Changing Laws and Culture for Safe Abortions.

“No one knew I was in the room. They put me in dark room and pull the curtain. No one attended to me, it was only when a nurse was doing her rounds and checking that she noticed I was there. She pulled the curtain and called out, “Look! It have a woman in here!”


The word ‘Abortion’ leaves chills in the bodies of many when spoken. Although an age old concept, this occurrence is met with scripture and demonisation of people who seek it. The Caribbean, being a body of islands rooted in colonial religion, has caused governments, and state leaders to ignore their fulfillment of human rights.


Abortion is the termination of pregnancy. There are two types of abortions, medical, where a pill, prescribed by a doctor can be taken and in-clinic abortion, where it is done by a trained medical practitioner.


September 28th, marks the declaration of Safe Abortion Day every year which serves as a day to reflect and check in on the progress countries have made to ensure that gestating persons have access to safe abortions. Being able to have power over one’s body and self is often taken for granted. Typically women and girls have always had decisions made for them and their bodies, particularly in the realm of healthcare. In other places, being able to access adequate and affordable healthcare is a myth and so many people end up suffering.


Photographed by Rafael Idrovo Espinoza


In Caribbean society, there is also a lack of sensitisation to issues that affect our sexual and reproductive health and rights. There are beliefs that comprehensive sexuality education will lead to increased sexual activity and that access to safe abortion services will increase the rates of abortions but rather these two services will allow for safe and comfortable exploration in both of them.


In Trinidad and Tobago, women from backgrounds of poverty feel the brunt of the lack of CSE and Abortion legalisation. Healthcare institutions which offer abortion services on the low have steep prices which means that only people of a certain class are able to access it. The alternative, women are either forced to carry unwanted pregnancies full term or find someone to do a “back-alley” abortion which can be fatal.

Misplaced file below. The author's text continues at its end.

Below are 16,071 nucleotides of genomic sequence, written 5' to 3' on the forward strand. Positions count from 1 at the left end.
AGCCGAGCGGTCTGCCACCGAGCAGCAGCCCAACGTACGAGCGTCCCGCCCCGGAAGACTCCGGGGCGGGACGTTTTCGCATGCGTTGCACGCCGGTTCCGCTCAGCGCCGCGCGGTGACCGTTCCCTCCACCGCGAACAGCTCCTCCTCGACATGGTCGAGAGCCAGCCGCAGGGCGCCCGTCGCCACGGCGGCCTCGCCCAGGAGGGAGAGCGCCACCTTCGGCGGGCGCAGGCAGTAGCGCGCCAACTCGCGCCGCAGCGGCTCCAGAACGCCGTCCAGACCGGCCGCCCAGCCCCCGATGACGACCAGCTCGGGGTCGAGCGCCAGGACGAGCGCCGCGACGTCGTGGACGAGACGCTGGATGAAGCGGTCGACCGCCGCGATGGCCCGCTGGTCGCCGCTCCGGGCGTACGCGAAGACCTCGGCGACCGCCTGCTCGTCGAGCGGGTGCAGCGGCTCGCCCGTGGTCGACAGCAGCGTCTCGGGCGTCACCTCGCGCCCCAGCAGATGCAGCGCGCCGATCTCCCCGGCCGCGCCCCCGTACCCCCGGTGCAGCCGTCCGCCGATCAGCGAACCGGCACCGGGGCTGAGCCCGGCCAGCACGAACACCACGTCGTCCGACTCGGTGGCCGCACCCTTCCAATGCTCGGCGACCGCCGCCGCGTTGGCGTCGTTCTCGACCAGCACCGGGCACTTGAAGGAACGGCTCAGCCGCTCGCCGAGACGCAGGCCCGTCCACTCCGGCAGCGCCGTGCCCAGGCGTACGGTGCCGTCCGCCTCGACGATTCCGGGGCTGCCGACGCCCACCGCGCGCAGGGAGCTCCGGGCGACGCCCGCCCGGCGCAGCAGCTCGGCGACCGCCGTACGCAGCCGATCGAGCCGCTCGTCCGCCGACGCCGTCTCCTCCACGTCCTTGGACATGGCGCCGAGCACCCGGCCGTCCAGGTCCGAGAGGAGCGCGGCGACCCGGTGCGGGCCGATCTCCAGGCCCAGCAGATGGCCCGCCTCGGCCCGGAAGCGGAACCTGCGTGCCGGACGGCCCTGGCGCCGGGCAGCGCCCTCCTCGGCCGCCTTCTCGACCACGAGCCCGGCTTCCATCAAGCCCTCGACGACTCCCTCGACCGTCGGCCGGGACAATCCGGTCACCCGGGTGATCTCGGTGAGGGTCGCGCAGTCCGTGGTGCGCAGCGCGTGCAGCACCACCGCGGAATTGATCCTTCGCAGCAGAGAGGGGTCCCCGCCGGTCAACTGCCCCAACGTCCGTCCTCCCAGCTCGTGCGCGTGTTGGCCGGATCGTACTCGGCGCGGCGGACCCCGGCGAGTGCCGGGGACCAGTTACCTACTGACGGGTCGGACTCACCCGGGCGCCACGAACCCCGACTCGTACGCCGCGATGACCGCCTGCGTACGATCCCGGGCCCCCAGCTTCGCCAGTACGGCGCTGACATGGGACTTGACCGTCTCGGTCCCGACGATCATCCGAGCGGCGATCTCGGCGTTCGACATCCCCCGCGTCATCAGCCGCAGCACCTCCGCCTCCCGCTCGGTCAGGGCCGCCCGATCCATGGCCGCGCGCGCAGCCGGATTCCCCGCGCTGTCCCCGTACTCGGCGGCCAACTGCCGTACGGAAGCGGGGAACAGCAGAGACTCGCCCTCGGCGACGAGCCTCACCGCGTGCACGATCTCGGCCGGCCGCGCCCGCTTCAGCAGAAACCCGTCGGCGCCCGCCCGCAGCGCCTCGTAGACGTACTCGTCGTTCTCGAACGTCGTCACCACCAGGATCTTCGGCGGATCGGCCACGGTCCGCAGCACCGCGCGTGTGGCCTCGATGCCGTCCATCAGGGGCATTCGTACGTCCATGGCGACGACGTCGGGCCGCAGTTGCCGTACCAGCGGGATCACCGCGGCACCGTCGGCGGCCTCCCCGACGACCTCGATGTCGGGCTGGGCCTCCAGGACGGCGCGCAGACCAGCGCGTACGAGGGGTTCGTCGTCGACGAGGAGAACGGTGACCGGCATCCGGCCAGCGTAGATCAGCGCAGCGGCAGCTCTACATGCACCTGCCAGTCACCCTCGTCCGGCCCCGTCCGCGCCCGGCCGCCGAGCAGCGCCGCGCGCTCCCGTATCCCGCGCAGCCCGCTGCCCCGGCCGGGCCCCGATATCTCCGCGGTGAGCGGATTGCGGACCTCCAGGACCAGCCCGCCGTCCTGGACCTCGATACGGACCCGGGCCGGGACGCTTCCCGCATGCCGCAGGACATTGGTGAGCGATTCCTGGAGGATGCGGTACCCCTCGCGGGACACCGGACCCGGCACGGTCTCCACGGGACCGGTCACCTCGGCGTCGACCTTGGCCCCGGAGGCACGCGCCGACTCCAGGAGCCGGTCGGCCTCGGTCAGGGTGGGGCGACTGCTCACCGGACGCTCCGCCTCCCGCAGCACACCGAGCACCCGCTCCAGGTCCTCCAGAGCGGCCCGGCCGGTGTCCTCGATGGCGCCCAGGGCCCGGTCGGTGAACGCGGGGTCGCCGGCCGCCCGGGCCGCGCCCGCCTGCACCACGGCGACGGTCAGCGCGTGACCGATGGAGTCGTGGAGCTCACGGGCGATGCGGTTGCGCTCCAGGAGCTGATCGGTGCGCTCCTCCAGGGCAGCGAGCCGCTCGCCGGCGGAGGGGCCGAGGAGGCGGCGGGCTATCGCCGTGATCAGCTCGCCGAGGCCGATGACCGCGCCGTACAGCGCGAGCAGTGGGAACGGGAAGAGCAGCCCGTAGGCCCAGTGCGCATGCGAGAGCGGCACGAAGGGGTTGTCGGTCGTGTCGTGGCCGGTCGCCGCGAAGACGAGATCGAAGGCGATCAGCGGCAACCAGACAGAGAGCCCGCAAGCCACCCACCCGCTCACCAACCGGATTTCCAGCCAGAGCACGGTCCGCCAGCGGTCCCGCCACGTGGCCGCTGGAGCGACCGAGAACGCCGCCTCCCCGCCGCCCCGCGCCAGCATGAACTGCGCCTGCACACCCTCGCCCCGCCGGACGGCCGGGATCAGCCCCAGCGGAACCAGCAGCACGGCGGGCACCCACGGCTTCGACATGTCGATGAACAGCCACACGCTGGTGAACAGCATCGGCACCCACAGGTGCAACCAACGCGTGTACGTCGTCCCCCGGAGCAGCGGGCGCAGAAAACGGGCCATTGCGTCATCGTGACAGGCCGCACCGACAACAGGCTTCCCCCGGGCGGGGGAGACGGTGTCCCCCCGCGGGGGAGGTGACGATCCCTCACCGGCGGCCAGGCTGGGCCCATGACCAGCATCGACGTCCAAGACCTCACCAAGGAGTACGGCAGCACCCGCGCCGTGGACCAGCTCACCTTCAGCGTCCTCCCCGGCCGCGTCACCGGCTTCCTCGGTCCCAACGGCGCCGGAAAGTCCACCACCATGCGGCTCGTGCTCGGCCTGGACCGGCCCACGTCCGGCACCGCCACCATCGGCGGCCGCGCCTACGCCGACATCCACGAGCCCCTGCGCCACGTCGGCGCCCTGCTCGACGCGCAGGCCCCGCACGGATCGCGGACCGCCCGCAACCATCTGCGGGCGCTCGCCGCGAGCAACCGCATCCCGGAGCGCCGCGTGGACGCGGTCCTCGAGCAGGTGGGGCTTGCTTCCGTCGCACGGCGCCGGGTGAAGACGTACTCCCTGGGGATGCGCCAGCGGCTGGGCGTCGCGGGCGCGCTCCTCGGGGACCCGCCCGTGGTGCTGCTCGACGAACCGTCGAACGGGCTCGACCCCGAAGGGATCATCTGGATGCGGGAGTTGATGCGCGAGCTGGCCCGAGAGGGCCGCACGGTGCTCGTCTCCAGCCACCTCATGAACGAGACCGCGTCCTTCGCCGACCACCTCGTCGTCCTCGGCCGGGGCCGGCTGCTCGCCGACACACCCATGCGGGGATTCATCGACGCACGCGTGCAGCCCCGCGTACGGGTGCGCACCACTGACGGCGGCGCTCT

“The nurse roughed me up. She said, “alyuh like to do alyuh thing and come here after.”


It is not uncommon that healthcare workers do not uphold their oaths. Being a state with a religious belly means that for many, personal beliefs and praxis override compassion and obligation. To some, there is no acceptable reason to engage in the act of abortion- it is a fair bargain to lose a life if you take another; a barbarian concept of the Babylonian law.


Ensuring that governments recognise the extent to which their commitment to health care and sexual and reproductive health and rights for all is crucial to legalising abortion. But it would be naive to think that legislation will overturn attitude and commitment. Civil Society, the state and individuals with influence must engage in a robust curriculum development and behavioral change programmes in order to shift the culture that exists in the Caribbean that does not believe that abortion is health care or valid. Legislation and cultural shift must go hand in hand to make this happen.


In 2020, Argentina passed their Abortion Law, making abortion legal up to the 14th week of pregnancy. And whilst this groundbreaking move was celebrated months ago, there is now a struggle for gestating persons to access abortion care. In an article by the Executive Director of Amnesty International, Argentina, Mariela Belskit, she wrote, “An additional challenge faced by citizens who want to access this service is that Argentina is a federal state in which each of the 24 jurisdictional authorities is free to determine their own health policies.”


This serves as a crucial reminder of the hard work that advocates continue to put into to ensure human rights but also a call to governments around the globe to notice how far we are from achieving gender equity. The work and advocacy does not end at a law being passed but continues way after to ensure effective and accessible implementation.


Abortion is health care and having safe access to it not only upholds our human rights but ensures that we are given choice and agency.



For more resources and further reading, check out:

Planned Parenthood

Abortion Jamaica

The Breadfruit Collective, Guyana

Abortion 101 Guide by Feminitt Caribbean



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